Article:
Human Genetics Society of Australasia
Recommendations from the Human Genetics Society of Australasia on neurofibromatosis, heterogenous genetic disorders, methylenetetrahydrofolate reductase & apolipoprotein E testing, carrier state testing & other genetic tests. The Human Genetics Society of Australasia was formed in 1977 to provide a forum for the various disciplines collected under the title of Human Genetics. The HGSA is a full member of the International Federation of Human Genetics Societies and domestically we work closely with the Royal Australasian College of Physicians and Royal College of Pathologists of Australasia as well as other groups through the Pathology Associations Council.
Don’t undertake carrier state testing for rare recessive disorders where a partner has a family history, the couple is non-consanguineous and there are no common causative mutations.
With a rare recessive disorder, although the individual with the family history will have an increased risk of being a carrier, their unrelated partner will have a low general population risk. Therefore, their a priori combined risk of having a child with this rare recessive condition will generally be less than 1%. If the gene has no known common disease causative mutations then testing the unrelated partner for carrier status has low sensitivity and specificity.
Meikle PJ, Hopwood JJ, Clague AE, Carey WF. Prevalence of lysosomal storage disorders. JAMA 1999;281(3):249-54.
A preliminary list was developed by the Lead Fellow which was then distributed to all the clinical geneticists in Australia who are all members of the Australasian Association of Clinical Geneticists (AACG), a special interest group of the HGSA. Following feedback the topic was revisited at a meeting of this group during the annual scientific conference of the HGSA, after which the list was finalised.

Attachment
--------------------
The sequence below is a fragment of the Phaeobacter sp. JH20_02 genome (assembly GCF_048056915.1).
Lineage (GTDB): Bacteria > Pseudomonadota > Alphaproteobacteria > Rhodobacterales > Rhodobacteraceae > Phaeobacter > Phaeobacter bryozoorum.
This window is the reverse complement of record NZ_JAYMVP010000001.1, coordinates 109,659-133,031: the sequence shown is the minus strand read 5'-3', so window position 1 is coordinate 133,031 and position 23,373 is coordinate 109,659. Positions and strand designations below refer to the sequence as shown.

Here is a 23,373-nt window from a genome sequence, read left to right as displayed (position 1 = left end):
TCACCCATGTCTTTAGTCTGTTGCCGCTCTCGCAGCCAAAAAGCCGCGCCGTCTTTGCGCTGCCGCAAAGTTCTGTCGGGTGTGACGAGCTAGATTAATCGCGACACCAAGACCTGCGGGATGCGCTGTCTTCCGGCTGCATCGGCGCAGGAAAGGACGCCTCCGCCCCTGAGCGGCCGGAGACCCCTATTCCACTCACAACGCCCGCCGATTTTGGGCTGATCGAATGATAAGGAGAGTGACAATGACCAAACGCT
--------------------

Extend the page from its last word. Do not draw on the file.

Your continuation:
- 1 Don’t use brain magnetic resonance imagery (MRI) for routine surveillance of asymptomatic neurofibromatosis type 1
- 2 Don’t undertake sequential testing for heterogeneous genetic disorders when targeted next generation sequencing (NGS) is available
- 3 Don’t undertake genetic testing for methylenetetrahydrofolate reductase (MTHFR), apolipoprotein E (APOE) and other such tests where the clinical utility for diagnostic purposes is extremely low
- 4 Don’t undertake carrier state testing for rare recessive disorders where a partner has a family history, the couple is non-consanguineous and there are no common causative mutations.
- 5 Don’t undertake genetic testing when clinical diagnostic criteria exist and there are no reproductive or predictive testing implications.